These four named venture in a small boat through a sea of lilies until they reach a wall of water that extends into the sky. Fulfilling Ramandu's condition, Reepicheep paddles his coracle up the waterfall and is never again seen in Narnia (Lewis hints that he reaches Aslan's Country). Edmund, Eustace, and Lucy find a lamb, who transforms into Aslan and tells them that Edmund and Lucy will not return to Narnia – that they should learn to know him by another name in their own world. He then sends the children home.
In their own world, everyone remarks on how Eustace has changed and "you'd never know him for the same boy" - although his mother believes that Edmund and Lucy have been a bad influence on him.
Several weeks or months after reading the proofs for the British edition of The Chronicles, Lewis read through the proofs for the American edition. While doing so, he made several changes to the text. When HarperCollins took over publication of the series in 1994 they made the unusual decision to ignore the changes that Lewis had made and use the earlier text as the standard for their editions.
In Dawn Treader, Lewis made two changes; one minor and one of more substance. The minor change appears in the first chapter where Lewis changes the description of Eustace from "far too stupid to make anything up himself" to "quite incapable of making anything up himself". Paul Ford, author of Companion to Narnia, suggests that Lewis might have felt the need to soften the passage for his American readers or perhaps he was starting to like Eustace better. Peter Schakel, author of Imagination and the arts in C.S. Lewis, notes that the passage should have been changed in both cases as "calling a character 'stupid' in a children's book is insensitive and unwise". Both Schakel and Ford agree that it is not an accurate depiction of Eustace as Lewis describes him, and this too may be the reason for the change.
The more substantive change appears in Chapter 12, "The Dark Island", where Lewis rewrote the ending in a way that, Schakel maintains, improves the imaginative experience considerably.
A side by side comparison of the ending of chapter 12 follows:
|British Edition||Pre-1994 American Edition|
|In a few moments [...] warm, blue world again. And all at once everybody realized that there was nothing to be afraid of and never had been. They blinked their eyes and looked about them. The brightness of [...] grime or scum. And then first one, and then another, began laughing.
“I reckon we’ve made pretty good fools of ourselves,” said Rynelf.
|In a few moments [...] warm, blue world again. And just as there are moments when simply to lie in bed and see the daylight pouring through your window and to hear the cheerful voice of an early postman or milkman down below and to realise that it was only a dream: it wasn’t real, is so heavenly that it was very nearly worth having the nightmare in order to have the joy of waking, so they all felt when they came out of the dark. The brightness of [...] grime or scum.|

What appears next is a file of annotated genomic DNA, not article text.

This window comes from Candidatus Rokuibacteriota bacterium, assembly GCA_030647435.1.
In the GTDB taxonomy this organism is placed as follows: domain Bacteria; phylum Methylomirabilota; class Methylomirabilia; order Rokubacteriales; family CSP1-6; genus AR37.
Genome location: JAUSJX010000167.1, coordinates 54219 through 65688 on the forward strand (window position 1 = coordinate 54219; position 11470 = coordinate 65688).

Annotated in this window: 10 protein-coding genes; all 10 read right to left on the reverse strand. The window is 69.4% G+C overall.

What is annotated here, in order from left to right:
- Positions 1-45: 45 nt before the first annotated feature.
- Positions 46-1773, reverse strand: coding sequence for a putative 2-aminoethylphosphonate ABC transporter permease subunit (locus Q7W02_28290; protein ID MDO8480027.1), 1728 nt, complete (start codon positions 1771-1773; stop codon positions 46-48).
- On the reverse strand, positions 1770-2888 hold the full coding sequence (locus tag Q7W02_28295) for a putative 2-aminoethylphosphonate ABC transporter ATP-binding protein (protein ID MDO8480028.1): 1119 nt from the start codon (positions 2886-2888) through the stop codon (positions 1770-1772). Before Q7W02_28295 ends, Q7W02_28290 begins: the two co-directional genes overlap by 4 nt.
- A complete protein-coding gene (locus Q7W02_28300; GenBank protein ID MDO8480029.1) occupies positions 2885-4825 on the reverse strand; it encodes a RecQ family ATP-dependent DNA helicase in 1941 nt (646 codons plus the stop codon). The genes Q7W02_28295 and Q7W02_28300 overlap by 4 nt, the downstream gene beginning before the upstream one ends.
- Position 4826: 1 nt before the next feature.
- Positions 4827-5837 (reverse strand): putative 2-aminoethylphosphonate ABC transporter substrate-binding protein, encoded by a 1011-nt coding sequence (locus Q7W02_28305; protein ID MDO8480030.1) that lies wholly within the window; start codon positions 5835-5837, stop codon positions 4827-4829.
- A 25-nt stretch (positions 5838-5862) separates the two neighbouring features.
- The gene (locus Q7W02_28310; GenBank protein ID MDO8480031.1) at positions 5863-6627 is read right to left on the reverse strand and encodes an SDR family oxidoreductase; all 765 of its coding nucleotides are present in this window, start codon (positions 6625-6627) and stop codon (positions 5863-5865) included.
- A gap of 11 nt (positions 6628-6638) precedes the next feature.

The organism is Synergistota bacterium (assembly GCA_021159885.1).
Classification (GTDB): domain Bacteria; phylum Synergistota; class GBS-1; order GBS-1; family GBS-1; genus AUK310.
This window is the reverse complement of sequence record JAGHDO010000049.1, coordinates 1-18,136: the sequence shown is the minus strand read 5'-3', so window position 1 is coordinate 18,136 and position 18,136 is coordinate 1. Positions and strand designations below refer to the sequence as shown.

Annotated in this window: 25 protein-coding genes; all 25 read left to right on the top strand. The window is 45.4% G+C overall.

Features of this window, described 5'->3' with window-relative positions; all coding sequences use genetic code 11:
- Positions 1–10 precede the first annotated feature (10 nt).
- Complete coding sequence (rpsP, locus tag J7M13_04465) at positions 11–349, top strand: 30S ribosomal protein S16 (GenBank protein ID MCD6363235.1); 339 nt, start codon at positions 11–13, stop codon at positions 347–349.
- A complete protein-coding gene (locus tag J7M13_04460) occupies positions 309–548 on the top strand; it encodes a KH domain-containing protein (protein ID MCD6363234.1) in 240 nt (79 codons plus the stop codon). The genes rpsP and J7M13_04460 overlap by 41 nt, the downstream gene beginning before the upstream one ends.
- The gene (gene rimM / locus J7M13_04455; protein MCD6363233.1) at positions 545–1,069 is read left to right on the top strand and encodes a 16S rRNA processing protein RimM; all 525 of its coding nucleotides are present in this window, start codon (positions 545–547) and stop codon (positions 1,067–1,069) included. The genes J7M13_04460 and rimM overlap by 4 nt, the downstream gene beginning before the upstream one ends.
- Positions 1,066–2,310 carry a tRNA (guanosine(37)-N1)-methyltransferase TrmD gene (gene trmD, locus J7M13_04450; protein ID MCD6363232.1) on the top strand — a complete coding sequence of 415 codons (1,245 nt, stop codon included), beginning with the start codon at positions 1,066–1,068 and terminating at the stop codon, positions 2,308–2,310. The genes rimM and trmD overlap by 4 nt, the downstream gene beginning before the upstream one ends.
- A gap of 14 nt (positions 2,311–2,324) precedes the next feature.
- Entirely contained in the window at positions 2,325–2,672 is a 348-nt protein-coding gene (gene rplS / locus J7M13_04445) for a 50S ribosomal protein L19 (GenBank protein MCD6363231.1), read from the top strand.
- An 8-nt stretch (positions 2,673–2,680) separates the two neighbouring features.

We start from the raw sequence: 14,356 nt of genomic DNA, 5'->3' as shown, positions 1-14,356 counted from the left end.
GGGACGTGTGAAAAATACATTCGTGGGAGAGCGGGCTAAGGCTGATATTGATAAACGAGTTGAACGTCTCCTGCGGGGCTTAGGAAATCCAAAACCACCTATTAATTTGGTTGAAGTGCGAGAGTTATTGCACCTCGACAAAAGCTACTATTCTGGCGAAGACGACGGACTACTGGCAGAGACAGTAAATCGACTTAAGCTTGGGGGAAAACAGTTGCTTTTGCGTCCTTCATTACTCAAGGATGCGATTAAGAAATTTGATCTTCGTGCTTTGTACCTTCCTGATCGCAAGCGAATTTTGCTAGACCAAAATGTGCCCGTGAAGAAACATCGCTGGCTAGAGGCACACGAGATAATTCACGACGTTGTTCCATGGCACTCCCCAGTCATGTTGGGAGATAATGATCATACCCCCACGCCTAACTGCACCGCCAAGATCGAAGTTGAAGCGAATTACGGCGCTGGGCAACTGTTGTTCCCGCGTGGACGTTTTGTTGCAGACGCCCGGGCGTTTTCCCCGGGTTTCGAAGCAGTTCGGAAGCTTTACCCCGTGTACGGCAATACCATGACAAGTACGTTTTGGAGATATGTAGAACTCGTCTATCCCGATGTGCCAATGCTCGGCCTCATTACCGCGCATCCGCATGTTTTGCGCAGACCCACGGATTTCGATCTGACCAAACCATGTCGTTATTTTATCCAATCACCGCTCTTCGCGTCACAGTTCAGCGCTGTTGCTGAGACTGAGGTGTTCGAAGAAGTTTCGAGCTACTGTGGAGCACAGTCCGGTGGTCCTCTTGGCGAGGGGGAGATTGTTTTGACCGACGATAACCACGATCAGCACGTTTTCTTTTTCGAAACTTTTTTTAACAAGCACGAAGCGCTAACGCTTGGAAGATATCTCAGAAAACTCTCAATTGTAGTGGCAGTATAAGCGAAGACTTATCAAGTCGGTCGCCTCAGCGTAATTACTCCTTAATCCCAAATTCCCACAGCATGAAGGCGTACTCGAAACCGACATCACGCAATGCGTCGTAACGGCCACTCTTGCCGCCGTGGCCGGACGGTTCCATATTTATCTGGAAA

|Lucy lost no time [...] Grant me a boon.”
“What is it?” asked Caspian.
|Lucy lost no time [...] Grant me a boon.”
“What is it?” asked Caspian.
|“Never to bring me back there,” he said. He pointed astern. They all looked. But they saw only bright blue sea and bright blue sky. The Dark Island and the darkness had vanished for ever.
“Why!” cried Lord Rhoop. “You have destroyed it!”
“I don’t think it was us,” said Lucy.
|“Never to ask me, nor to let any other ask me, what I have seen during my years on the Dark Island.”
“An easy boon, my Lord,” answered Caspian, and added with a shudder. “Ask you: I should think not. I would give all my treasure not to hear it.”
|“Sire,” said Drinian, [...] the clock round myself.”||“Sire,” said Drinian, [...] the clock round myself”|
|So all afternoon with great joy they sailed south-east with a fair wind. But nobody noticed when the albatross had disappeared.||So all afternoon with great joy they sailed south-east with a fair wind, and the hump of darkness grew smaller and smaller astern. But nobody noticed when the albatross had disappeared.|
Arguably, Voyage of the Dawn Treader is the novel which shows the most influence from Lewis' Irish background. It is reminiscent of the Immram genre of Irish literature. However, unlike such voyages, The Dawn Treader travels East, rather than West.
The Voyage of the Dawn Treader is the third installment in The Chronicles of Narnia film series from Walden Media. Unlike the earlier two films, it was distributed by 20th Century Fox. Michael Apted took over as director from Andrew Adamson, who opted to produce with Mark Johnson, Perry Moore and Douglas Gresham. Will Poulter joined the cast as Eustace Scrubb, while Georgie Henley, Skandar Keynes, Ben Barnes, Liam Neeson, and Tilda Swinton all returned.
The song Voyage of the Dawn Treader by Bobby Wynn is based on 'The Chronicles of Narnia.' The spaceship Dawn Treader in Greg Bear's novel Anvil of Stars is presumably also named for the ship in this book.
|Wikiquote has a collection of quotations related to: The Voyage of the Dawn Treader|